New blood

By | Science & Technology
The NHS may soon be using lab-grown blood to treat patients. Credit@Lori Greig

The UK’s National Health Service (NHS) has announced the first trial to give synthetic blood to human volunteers. Scientists are aiming to explore a number of ways to develop synthetic blood in the lab. One avenue may be to artificially produce blood substitutes that may be donated to any patient in need, regardless of blood type. Most recently, researchers have been working to grow human red blood cells in the lab. Their success may be evaluated within a couple of years as the NHS aims to provide the synthetic blood to a handful of volunteers to test its efficacy.

The trial, thought to be a world-first, aims to take place by 2017 where tiny volumes (equal to a few teaspoons) of lab-grown blood may be transfused into a small group of volunteers, while providing another group with donated blood as a control sample. The trial aims to provide scientists with information on how well the synthetic blood cells survive in the recipients and whether they produce any unexpected and challenging side effects in the body.

Researchers are reportedly planning to grow blood in the lab from stem cells. Previously, scientists have managed to grow red blood cells by taking stem cells from a volunteer’s bone marrow and treating them with a variety of chemical growth factors. While the precise method to be used for the NHS trial is far from clear, it may be likely that a similar approach may be used. There are also plans to investigate the use of blood from donated umbilical cords, which are rich in haematopoietic stem cells (the precursor cell to all the different types of blood cells).

Current belief among the scientific community is that the technique has a high probability of success, given that a number of studies performed in the recent past demonstrate how artificial blood cells behave like the real deal in human subjects. Previous studies indicate this may work. Robert Lanza, chief scientific officer at Ocata Therapeutics in Marlborough, Massachusetts, and his colleagues were the first to grow red blood cells in the lab back in 2008. Three years later, Luc Douay (at Pierre and Marie Curie University in Paris, France),and his team carried out the first small transfusion of synthetic blood in the cells of human volunteers. The cells appeared to behave identically to normal cells and continued to circulate in the volunteers’ blood for more than a month afterwards.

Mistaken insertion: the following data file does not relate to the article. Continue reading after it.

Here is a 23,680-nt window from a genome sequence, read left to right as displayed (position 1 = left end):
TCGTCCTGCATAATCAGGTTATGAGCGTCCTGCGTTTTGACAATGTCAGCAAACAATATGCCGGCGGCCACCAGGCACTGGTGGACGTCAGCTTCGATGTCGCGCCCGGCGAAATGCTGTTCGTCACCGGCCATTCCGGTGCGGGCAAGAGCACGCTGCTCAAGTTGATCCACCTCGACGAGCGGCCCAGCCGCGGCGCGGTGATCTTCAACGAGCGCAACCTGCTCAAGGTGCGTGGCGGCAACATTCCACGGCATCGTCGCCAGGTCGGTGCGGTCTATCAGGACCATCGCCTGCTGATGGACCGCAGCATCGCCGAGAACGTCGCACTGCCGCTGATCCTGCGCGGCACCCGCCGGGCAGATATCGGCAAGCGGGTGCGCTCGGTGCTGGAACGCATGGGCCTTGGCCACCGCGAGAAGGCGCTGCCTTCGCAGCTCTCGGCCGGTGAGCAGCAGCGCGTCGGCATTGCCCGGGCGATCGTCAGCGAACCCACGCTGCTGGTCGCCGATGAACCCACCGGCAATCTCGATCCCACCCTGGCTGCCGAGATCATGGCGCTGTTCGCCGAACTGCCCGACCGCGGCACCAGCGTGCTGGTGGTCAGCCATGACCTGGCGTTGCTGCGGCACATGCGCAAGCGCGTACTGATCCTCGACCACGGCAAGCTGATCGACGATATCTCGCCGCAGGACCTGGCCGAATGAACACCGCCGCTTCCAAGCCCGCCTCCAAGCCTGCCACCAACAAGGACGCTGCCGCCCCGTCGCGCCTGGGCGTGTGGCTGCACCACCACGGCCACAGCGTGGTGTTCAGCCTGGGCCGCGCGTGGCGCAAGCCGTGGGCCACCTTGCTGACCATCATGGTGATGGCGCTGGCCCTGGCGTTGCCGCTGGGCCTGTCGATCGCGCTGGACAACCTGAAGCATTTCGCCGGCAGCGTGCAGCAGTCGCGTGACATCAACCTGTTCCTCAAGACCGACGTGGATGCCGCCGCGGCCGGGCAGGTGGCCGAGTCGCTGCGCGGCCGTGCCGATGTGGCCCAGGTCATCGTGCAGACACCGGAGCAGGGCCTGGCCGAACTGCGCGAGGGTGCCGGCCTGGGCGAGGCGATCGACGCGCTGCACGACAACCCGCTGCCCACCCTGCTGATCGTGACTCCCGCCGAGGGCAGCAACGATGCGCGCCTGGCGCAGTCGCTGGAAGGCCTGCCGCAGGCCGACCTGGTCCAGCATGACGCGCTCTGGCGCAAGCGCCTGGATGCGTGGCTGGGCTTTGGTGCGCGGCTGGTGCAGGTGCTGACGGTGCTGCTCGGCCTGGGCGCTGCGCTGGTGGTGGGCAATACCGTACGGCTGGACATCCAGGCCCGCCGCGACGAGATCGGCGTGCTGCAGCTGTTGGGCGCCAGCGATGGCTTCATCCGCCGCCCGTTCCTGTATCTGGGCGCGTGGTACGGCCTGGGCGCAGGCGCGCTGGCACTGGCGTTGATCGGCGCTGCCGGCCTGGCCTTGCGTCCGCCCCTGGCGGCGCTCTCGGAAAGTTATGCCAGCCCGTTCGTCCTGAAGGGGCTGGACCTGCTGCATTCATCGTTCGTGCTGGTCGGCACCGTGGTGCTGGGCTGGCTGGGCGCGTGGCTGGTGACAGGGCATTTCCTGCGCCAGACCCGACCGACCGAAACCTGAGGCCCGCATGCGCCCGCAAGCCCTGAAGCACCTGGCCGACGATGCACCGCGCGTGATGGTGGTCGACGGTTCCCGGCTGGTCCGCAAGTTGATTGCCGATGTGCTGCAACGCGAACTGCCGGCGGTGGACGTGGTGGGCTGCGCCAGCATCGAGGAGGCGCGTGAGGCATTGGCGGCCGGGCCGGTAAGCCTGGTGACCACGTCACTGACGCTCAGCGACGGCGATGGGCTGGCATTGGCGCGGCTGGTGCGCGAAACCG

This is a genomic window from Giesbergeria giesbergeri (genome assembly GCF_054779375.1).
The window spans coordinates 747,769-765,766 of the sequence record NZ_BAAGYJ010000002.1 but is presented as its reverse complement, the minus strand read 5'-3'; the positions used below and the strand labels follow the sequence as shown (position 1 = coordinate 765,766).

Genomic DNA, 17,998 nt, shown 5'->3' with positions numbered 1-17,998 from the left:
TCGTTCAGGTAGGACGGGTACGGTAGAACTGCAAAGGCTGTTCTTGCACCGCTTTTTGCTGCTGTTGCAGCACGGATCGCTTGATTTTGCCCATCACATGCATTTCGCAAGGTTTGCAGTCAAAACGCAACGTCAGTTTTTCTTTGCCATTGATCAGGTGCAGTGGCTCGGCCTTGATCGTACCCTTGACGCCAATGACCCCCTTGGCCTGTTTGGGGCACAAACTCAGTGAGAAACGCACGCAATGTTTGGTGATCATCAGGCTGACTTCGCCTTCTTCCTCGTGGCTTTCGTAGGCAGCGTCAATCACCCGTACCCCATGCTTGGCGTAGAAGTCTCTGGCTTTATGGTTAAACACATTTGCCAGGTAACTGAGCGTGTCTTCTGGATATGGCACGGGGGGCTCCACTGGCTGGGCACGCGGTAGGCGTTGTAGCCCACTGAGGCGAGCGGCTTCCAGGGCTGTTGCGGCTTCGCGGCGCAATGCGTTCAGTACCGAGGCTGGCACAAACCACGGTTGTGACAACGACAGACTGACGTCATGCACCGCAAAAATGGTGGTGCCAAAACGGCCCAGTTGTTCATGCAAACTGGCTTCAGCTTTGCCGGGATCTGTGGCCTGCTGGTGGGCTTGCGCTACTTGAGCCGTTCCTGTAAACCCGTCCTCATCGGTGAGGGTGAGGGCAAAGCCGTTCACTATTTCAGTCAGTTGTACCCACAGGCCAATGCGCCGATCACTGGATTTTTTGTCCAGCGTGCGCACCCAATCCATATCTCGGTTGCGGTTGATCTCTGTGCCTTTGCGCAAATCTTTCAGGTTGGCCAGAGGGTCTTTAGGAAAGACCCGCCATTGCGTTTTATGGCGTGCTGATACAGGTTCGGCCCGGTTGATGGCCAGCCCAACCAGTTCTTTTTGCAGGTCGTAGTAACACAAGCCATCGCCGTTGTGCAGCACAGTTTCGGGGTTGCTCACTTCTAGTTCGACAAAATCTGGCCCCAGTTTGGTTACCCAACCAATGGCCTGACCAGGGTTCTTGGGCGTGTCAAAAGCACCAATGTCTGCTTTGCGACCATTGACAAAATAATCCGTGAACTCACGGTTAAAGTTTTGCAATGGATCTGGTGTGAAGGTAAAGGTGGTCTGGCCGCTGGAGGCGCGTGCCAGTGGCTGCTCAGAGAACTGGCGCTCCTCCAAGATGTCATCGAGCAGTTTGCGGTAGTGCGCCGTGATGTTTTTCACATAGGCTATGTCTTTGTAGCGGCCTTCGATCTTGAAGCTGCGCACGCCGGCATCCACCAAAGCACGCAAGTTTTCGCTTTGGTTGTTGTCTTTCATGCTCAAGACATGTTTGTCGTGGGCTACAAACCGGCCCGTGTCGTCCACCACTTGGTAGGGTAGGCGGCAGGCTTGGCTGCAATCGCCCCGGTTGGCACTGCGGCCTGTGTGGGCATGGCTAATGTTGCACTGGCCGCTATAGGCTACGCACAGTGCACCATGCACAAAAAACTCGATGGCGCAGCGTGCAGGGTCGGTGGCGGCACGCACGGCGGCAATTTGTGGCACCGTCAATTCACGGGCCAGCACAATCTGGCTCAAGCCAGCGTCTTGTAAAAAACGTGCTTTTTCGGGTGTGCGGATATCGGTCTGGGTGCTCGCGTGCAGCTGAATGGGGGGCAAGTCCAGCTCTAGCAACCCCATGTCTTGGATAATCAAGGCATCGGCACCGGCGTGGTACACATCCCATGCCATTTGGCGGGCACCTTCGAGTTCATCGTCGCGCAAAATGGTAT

Red blood cells. Credit@Wellcome Images

Red blood cells. Credit@Wellcome Images

The next challenge in the process seems to be scaling up the technology to produce a sufficient number of synthetic red blood cells for regular transfusion. For reference, 10 billion red blood cells are equal to approximately 2 millilitres of blood. Despite the challenge, the need for more life-saving, clean blood is a pressing health matter in the UK. Scientists believe the solution lies in developing alternative supplies, considering that blood donations are unable to meet the current demand. Furthermore, red blood cells made in the lab have the advantage of being free from viruses and bacteria, which means zero probability of transmitting HIV or hepatitis. Lab-grown blood appears to be an effective way of helping patients with rare blood types for which compatible donors are equally elusive.

“The intention is … to provide specialist treatment for specific patient groups,” says Dr. Nick Watkins, NHS Blood and Transplant Assistant Director of research and development. In the short-term, scientists are aiming to grow blood for specialised donations for patients with conditions such as sickle-cell anaemia who require regular transfusions. Eventually however, the NHS aims to produce possibly unlimited quantities of red blood cells for use when required.

What part of the human body might be next in line to be created synthetically in the lab?


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